For cold-call scammers in (1), hang up quickly. If they call again later, keep hanging up. The more they talk, the more likely it is that they’ll convince you to remote them in and pay up.

For the huge scary pop-up in (2), open Task Manager and kill your browser from there. If that’s not working out, just hold the power button on the computer for five seconds and it’ll shut off. Your computer IS NOT INFECTED. If it happens again after rebooting, try power-cycling your modem and router; these can get temporarily “infected” in a way that causes the computer to land on these scary sites quickly, but this “infection” doesn’t survive the power to the box being unplugged.

For the big corporate tech support calls in (3), it’s a bit more difficult because sometimes you’ll be talking to a legitimate support agent that isn’t going to try to scam you. The key things that tell you it’s going to be a scam are that they (A) want to get remote access to your computer without spending a lot of time trying to talk you through it first, (B) they tell you that your computer has serious problems and want to help you fix them, or (C) they mention money at any point in the process. IF ANY OF THESE THREE THINGS HAPPENS, try calling back or seek help from someone else that you trust. Make sure you’re calling the support phone number on the manufacturer’s official website as well!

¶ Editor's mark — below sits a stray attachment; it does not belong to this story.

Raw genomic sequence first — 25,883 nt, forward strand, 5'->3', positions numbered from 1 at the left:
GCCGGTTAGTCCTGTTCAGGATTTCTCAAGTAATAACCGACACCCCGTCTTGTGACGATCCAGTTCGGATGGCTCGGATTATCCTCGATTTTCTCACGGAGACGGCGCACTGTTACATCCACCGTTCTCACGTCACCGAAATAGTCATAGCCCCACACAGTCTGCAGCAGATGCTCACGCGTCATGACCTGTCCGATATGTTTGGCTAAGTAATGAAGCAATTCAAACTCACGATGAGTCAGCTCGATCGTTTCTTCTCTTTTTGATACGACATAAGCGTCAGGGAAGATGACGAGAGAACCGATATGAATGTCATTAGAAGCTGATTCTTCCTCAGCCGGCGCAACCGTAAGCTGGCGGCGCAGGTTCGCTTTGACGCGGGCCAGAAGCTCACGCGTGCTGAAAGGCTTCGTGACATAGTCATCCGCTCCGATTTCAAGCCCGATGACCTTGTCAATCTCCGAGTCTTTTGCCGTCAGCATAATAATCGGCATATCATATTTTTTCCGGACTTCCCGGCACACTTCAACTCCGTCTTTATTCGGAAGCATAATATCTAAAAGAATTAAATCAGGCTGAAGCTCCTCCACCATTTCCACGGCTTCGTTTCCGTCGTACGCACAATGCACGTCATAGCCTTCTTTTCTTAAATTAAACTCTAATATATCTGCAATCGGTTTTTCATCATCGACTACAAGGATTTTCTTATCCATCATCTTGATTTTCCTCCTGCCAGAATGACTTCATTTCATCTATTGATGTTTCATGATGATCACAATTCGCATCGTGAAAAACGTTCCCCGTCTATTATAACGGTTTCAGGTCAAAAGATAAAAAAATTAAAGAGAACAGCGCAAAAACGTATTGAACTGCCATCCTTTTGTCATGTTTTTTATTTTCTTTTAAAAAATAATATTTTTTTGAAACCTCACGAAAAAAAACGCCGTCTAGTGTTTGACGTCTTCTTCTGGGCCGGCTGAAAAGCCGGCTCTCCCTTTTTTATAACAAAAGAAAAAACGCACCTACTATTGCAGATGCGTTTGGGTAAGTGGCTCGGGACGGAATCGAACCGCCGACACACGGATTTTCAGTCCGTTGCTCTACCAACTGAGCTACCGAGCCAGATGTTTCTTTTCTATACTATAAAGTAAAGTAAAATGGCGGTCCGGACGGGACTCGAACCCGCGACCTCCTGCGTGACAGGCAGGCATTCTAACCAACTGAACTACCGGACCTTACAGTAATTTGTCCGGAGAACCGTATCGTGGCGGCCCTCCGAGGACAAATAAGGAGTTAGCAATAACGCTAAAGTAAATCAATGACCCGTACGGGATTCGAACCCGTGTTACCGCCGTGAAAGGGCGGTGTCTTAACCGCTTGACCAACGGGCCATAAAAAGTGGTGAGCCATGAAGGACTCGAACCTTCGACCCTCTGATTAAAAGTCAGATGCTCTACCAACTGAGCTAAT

Almost all of the computers I’ve checked in the past month that were targeted by these scams didn’t have any serious problems before or after the scammer got on, but many of my customers had to initiate chargebacks on their cards or change their bank accounts or get their cards exchanged which is frustrating and annoying.

If you’re in or near the Chatham County, Randolph County, Orange County, or Wake County areas of North Carolina and you’re concerned that your computer has been messed up by a scammer, you can get support from me at Tritech Computer Solutions in Siler City, including 100% free in-store diagnostics and repair quotes.

HP Deskjet 2540 series (2542, 2543) won’t print at all? Try this…